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"FLASH" of Lightning )
Financial Brokers for Business & Commercial Loans January 2007
In this issue
  • Investment Real Estate - Where should I put my money?
  • Key Commercial Loan Rates
  • SBA Lenders they are not all the SAME.
  • Ask the Broker?
  • Greetings Harlan,

    Welcome to "Flash" of Lightning, our monthly newsletter.

    We've written this brief newsletter to keep you, our friend and client abreast of the latest information regarding all areas of financing. We will share with you relevant articles that pertain to financing either commercial projects or business acquisitions.

    Harlan A. Friedman, President & Broker

    Investment Real Estate - Where should I put my money?

    As promised for the next series of newsletters we will be examining each individual investment type of real estate; from what it is, to lenders underwriting requirements to getting your loan approved.

    The key to any piece of commercial real estate as you know from my previous articles is cash flow. If there is no positive cash flow without a significant down payment it is not a "good" investment today. You may elect to hold an investment and hope for appreciation upon a future sale, but that is not going to give you cash today.

    The investment types that will be covered in this series of articles are all known as "cash cows". They typically return an investor a consistent cash flow and therefore a good cash on cash return. The next investment, office buildings are almost a hybrid of two investments that will be discussed in coming articles; multi-family and retail centers.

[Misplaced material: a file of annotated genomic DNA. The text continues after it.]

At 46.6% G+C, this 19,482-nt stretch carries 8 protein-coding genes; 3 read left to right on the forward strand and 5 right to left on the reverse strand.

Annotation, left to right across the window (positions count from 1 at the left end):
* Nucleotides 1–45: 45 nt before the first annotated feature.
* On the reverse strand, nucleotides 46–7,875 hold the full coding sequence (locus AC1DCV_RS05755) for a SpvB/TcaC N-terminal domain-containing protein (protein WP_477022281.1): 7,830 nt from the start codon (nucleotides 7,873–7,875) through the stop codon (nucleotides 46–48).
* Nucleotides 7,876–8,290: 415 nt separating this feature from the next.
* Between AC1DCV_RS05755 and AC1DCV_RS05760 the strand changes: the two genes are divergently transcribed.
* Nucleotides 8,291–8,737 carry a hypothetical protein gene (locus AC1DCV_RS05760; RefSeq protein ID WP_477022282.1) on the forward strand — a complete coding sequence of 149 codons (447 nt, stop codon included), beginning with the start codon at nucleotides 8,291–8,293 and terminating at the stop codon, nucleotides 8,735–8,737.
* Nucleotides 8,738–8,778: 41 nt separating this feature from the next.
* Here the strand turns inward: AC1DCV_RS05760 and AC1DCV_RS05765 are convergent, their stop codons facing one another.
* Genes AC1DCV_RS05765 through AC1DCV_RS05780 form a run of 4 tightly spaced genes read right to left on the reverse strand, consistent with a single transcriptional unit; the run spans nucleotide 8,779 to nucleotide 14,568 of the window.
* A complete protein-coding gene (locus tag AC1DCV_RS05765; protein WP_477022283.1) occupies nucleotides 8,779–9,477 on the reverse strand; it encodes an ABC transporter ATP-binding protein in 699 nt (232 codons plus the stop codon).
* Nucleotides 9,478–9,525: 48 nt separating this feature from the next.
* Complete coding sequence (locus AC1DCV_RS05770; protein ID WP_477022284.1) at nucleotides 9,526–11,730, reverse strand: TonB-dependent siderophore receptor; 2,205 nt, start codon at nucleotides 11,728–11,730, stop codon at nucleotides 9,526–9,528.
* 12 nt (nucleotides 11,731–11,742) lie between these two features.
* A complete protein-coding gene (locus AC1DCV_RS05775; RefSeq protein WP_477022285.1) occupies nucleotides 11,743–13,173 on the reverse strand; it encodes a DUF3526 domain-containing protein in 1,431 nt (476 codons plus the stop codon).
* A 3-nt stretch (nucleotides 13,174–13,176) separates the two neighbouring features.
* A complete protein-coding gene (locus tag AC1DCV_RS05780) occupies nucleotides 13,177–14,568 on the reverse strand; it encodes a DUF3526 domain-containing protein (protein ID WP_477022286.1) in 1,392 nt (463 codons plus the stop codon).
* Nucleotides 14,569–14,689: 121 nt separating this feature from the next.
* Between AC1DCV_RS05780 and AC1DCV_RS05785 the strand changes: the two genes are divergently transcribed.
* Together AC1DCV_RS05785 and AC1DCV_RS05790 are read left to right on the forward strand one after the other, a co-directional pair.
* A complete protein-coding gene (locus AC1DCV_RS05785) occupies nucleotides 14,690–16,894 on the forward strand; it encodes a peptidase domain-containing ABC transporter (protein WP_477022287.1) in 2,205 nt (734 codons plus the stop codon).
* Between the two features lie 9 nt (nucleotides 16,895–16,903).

The reason I treat these as a hybrid is that with a multi-family development they tend to be larger and its similar to a retail center in that the leases are longer and the tenant headaches are greatly minimized. In addition the cash generated is based on the rental income that is charged for these types of premises, and commercial tenants generally speaking pay greater rents, similar to the rents that are collected for a retail center.

    Many Real Estate Developers as well as the loan underwriters categorize commercial office buildings by their appearance and location.

    In addition they can be further categorized by their construction type. For example you can construct commercial buildings as low-rise, mid-rise and high- rise buildings.


    Building and Owners Association or BOMA classifies building types into three classes, A, B and C.

    Class A Properties

    "Defined by BOMA as the most prestigious buildings competing for premier office users with above average rental rates for the area along with high- quality standard finishes, state of the art systems, exceptional accessibility and a definite market presence."

    Class B Properties

    "Defined by BOMA as buildings competing for a wide range of users with rents in the average range for the area and the mechanical systems are adequate, but the building does not compete with Class A at the same price."

    Class C Properties

    "Defined by BOMA as buildings competing for tenants requiring functional space at rents below the average for the area."

    After the commercial office buildings are divided into classes they are further divided by location, either a downtown location or a suburban location.

    Developers will build a different product based on location of the acreage they are planning to develop.

    Density is the reason for the distinction...

    When a developer is limited to the available acreage and resulting construction footprint, the square footage of the building foundation, they can therefore only build a certain amount of building space in the limited footprint.

    The answer is to go up. By building mid-rise and high-rise commercial office buildings downtown they can provide more units per square footage, thus building at a higher density.

    Maximum. Loan To Value - 80 %
    Maximum. Amortization – 25 to 30 years
    Minimum DSCR - 1.25x